Human vascular smooth muscle cell DNA synthesis stimulated by native low density lipoproteins involves redox-sensitive pathways. Inhibition by N-acetylcysteine and green tea constituents

R Locher
2001
High plasma concentrations of LDL are an important cardiovascular risk factor. The mechanisms involved in DNA synthesis induced by native LDL in human vascular smooth muscle cells are unclear. We investigated the potential role of oxidative stress in human vascular smooth muscle cells (VSMC) DNA synthesis using the antioxidant N-acetylcysteine (NAC) and different green tea catechins, i. e. epigallocatechin (EGC), epigallocatechin gallate (EGCg) and green tea polyphenon, a mixture of green tea
more » ... ture of green tea catechins at physiological concentrations (0.01-1 g/mL). DNA synthesis was determined using radiolabeled thymidine incorporation, oxidative susceptibility of human serum was studied using 2,2'azobis(2-amidinopropane) (AAPH). Data are expressed as percent of control. LDL (100 g/mL LDL protein) increased DNA synthesis by 165% (from 100±3 to 265±6%, p<0.05), an effect that was completely blocked by pretreatment with the antioxidant N-acetylcysteine (98±22%, p<0.0001 vs. LDL). Similarly, epigallocatechin and epigallocatechin gallate concentration-dependently inhibited LDL-induced DNA synthesis to 122±4% and 117±4%, respectively (P<0.001 vs. LDL). Coincubation of both EGC and EGCg completely prevented LDL-induced DNA synthesis (92±2%, p<0.001 vs. LDL). Polyphenon alone reduced to DNA synthesis to 170±6%(p<0.05 vs. LDL), being less potent than the combination of EGC+EGCg, and also inhibited serum oxidation by 46±8% (p<0.05). However, combination of NAC and polyphenon markedly inhibited LDL synthesis below control levels (21±9%, p<0.0001 vs. LDL and control). Treatments had no effect on cell viability as determined by LDH release and Tryphan blue tests. These results demonstrate for the first time that LDL-induced DNA synthesis in human vascular smooth muscle cells involves redox-sensitive pathways that can be inhibited by physiological concentrations of green tea catechins and/or non-specific antioxidants. Antioxidant therapy may therefore be beneficial in inhibiting the growth-promoting effects of native LDL in human vascular smooth muscle cells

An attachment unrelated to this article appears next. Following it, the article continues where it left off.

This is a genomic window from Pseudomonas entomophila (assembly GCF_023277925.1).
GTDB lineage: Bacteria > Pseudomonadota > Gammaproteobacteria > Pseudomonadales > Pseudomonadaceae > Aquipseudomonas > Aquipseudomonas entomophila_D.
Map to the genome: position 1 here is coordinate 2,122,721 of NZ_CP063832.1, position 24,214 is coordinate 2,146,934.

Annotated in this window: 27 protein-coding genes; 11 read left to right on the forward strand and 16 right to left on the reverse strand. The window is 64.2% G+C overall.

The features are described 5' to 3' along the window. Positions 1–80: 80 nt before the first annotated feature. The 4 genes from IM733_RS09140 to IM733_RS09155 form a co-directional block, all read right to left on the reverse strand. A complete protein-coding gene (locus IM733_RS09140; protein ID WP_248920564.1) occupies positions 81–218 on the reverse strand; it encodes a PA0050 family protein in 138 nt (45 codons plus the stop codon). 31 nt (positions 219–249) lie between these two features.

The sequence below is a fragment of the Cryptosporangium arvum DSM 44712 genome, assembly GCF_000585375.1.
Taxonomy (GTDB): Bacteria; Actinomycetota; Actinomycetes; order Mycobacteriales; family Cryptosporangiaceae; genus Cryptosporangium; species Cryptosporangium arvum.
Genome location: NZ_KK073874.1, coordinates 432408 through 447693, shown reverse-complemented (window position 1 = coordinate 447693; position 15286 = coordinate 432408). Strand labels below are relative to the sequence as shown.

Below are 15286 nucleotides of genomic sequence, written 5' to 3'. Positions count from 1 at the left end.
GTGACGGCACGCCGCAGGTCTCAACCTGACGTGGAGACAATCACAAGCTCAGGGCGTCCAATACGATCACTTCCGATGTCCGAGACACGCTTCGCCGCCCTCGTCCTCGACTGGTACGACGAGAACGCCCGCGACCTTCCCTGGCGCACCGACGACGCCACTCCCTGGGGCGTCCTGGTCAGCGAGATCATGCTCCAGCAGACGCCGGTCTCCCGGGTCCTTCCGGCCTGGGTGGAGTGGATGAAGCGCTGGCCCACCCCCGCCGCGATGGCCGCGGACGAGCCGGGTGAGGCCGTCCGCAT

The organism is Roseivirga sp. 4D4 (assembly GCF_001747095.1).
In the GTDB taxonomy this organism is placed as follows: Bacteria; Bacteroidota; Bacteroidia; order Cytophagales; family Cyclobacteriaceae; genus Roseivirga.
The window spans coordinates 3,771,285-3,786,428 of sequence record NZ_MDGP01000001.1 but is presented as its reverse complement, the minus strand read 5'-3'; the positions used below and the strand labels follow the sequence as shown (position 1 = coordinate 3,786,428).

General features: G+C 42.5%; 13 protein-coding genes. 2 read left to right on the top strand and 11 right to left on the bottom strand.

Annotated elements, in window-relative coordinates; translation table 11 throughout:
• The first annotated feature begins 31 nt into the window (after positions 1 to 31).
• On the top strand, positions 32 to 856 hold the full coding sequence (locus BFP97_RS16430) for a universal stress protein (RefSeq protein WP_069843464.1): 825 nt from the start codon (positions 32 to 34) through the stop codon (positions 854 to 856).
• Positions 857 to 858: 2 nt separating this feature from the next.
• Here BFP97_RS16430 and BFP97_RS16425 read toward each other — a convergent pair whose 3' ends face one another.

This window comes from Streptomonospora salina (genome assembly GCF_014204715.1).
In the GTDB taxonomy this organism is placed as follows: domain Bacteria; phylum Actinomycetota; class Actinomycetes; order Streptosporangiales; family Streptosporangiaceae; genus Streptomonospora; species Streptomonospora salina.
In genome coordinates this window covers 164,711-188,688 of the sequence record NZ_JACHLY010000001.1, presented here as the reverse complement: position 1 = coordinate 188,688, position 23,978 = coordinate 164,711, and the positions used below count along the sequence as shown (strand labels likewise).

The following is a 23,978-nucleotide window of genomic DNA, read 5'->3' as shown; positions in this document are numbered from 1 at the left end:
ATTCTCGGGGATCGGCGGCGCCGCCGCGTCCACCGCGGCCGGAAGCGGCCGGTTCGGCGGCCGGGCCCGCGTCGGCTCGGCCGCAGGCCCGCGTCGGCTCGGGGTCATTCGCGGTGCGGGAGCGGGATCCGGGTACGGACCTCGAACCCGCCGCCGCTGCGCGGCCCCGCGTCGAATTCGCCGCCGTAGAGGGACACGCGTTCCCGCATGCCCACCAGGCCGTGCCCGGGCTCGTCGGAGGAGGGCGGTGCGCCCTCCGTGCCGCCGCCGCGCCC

doi:10.5167/uzh-154278 fatcat:s7xky6vewfddfnrq6oc4iin7bq